Brian J. Burke, Ph.D.

Research & Teaching Interests: 

Political ecology and political economy; grassroots activism for environmental and socio-economic change; alternative economies; globalization and development; expertise and the politics of knowledge; power, subjectivities, and socio-cultural change; community-based and activist research methods; Latin America and the United States.


  • Ph.D. 2012, University of Arizona School of Anthropology, Tucson, AZ
  • M.A. 2006, University of Arizona School of Anthropology, Tucson, AZ
  • B.A. 2002, Williams College, Williamstown, MA


SD3375: Sustainability, Economics, and Development


Brian J. Burke is an Assistant Professor in the Goodnight Family Sustainable Development Department at Appalachian State University. After receiving his Ph.D. in Anthropology from the University of Arizona, he served as a post-doctoral researcher with the Coweeta Listening Project at the University of Georgia and the Coweeta Long Term Ecological Research (LTER) Program. His research aims to support movements for social justice, environmental sustainability, and solidarity economies by examining their ethical visions, strategies, and the challenges they face. Drawing on post-structural political economy and political ecology, he is particularly interested in the ways that material and socio-cultural dynamics work together to constrain and enable change. His work has included projects on urban environmental activism and appropriate technologies on the US-Mexico border, rural cooperatives in Brazil and Paraguay, alternative economies in Colombia, and environmental knowledge production in southern Appalachia.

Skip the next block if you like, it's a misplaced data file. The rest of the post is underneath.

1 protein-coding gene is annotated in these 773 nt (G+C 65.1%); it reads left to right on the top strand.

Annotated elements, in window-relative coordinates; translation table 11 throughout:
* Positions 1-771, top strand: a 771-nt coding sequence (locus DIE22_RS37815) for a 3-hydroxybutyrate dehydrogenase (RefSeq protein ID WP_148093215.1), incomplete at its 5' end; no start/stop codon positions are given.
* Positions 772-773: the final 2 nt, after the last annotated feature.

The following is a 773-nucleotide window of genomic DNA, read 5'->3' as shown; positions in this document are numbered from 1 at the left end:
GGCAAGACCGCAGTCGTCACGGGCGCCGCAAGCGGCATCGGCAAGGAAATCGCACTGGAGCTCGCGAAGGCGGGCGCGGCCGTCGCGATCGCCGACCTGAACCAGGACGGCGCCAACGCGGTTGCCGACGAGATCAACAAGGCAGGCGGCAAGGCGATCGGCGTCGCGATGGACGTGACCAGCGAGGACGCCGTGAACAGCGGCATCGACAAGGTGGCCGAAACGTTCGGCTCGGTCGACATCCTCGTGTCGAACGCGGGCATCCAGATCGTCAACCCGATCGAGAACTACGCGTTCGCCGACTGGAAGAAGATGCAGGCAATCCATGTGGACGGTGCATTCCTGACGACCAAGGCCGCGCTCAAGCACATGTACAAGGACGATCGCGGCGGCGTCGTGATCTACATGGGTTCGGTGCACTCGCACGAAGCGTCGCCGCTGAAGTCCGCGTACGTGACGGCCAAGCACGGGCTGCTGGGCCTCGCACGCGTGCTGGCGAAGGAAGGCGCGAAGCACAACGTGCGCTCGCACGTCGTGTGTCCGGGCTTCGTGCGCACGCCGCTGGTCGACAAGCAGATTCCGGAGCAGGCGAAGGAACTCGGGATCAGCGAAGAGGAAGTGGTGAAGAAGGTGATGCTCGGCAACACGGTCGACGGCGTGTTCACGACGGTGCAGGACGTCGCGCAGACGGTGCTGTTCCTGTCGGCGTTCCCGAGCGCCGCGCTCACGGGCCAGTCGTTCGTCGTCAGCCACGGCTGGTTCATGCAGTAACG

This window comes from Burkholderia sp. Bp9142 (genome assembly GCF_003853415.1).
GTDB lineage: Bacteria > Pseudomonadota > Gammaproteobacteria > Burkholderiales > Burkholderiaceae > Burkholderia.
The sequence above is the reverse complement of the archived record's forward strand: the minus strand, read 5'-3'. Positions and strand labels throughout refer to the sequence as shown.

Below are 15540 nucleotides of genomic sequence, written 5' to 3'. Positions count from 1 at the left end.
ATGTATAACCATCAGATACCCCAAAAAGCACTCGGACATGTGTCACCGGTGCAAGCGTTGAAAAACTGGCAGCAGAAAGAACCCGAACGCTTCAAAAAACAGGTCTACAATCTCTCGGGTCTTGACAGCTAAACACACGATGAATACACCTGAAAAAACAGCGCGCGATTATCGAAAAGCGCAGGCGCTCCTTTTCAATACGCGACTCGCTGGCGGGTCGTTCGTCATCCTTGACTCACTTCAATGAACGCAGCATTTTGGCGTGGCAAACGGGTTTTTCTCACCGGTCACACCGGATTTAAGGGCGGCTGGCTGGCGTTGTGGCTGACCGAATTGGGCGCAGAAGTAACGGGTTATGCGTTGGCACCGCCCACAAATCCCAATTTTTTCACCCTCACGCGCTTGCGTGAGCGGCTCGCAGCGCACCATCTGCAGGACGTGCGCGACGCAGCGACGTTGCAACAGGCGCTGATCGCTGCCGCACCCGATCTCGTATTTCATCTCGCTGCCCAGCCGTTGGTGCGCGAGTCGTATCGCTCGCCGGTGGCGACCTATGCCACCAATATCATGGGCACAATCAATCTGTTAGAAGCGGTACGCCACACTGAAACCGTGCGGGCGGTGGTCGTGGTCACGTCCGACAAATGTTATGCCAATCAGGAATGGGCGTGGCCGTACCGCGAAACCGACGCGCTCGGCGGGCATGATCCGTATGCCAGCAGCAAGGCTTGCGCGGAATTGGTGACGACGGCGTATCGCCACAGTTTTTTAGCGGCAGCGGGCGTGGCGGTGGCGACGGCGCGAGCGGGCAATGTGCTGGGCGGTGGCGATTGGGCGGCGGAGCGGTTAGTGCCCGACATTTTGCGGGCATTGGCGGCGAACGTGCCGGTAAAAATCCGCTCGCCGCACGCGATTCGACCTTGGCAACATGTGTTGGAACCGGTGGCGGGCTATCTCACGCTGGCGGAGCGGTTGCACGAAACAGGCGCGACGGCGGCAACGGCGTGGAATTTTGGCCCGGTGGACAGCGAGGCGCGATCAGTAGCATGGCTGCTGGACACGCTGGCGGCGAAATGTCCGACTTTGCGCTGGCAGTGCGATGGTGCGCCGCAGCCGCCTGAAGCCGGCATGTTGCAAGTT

Representative Publications

Burke, Brian J. and Boone Shear. 2014. Introduction: Engaged Scholarship for Non-Capitalist Political Ecologies. Journal of Political Ecology 21: 127-144. [Part of a special issue of the Journal of Political Ecology compiled by Burke and Shear.]

Burke, Brian J. and Beatriz Arjona. 2013. Experiments with Alternative Political Ecologies: Examining the Construction of Ecovillages and Ecovillagers in Colombia. In: Environmental Anthropology Engaging Ecotopia: Bioregionalism, Permaculture, and Ecovillage Design for a Sustainable Future. Eds, Josh Lockyer and Jim Veteto. New York: Berghahn Books.

Burke, Brian J and Jessica Piekielek. 2011. Cooperatives, Politics, and Development in Rural Paraguay. Human Organization 70(4): 355-365.

Burke, Brian J. 2010. Cooperatives for “Fair Globalization”? Indigenous People, Cooperatives and Corporate Social Responsibility in the Brazilian Amazon. Latin American Perspectives 37(6): 30-52.

Department: Sustainable Development

Email address: Email me

Phone: (828) 262-6316

Office address
211 Living Learning Academic